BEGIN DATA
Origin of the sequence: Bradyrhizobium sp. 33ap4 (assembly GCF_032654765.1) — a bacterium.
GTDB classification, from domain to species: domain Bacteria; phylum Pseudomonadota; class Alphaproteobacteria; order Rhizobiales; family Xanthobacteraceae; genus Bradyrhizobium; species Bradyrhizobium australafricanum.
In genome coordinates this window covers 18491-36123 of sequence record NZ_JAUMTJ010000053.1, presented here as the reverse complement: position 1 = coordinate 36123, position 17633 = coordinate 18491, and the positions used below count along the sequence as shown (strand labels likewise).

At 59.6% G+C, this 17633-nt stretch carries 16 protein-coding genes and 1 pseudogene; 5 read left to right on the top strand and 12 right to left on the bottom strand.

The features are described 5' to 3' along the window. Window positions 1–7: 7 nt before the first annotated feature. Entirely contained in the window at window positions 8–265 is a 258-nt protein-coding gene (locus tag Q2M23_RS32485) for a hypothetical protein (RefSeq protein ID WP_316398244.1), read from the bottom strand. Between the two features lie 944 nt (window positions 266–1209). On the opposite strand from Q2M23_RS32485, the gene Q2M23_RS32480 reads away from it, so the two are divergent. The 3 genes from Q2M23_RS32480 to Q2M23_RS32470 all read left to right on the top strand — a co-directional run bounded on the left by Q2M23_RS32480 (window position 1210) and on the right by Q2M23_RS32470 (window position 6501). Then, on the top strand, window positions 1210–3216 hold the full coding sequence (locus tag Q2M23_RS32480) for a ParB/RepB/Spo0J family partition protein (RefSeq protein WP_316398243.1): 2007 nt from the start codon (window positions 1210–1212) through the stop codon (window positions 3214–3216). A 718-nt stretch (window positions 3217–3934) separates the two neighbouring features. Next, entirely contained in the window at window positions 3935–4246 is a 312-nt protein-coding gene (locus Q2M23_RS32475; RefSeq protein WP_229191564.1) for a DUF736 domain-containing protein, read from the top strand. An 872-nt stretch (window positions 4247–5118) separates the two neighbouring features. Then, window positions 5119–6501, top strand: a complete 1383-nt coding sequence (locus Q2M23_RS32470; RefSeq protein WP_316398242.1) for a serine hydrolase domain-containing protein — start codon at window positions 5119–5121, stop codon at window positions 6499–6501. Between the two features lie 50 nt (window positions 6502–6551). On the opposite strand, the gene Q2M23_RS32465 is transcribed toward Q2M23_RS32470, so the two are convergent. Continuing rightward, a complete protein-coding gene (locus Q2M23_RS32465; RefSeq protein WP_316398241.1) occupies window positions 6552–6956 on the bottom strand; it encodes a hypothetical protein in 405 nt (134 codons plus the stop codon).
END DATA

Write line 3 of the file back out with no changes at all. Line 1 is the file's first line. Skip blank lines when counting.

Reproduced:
In genome coordinates this window covers 18491-36123 of sequence record NZ_JAUMTJ010000053.1, presented here as the reverse complement: position 1 = coordinate 36123, position 17633 = coordinate 18491, and the positions used below count along the sequence as shown (strand labels likewise).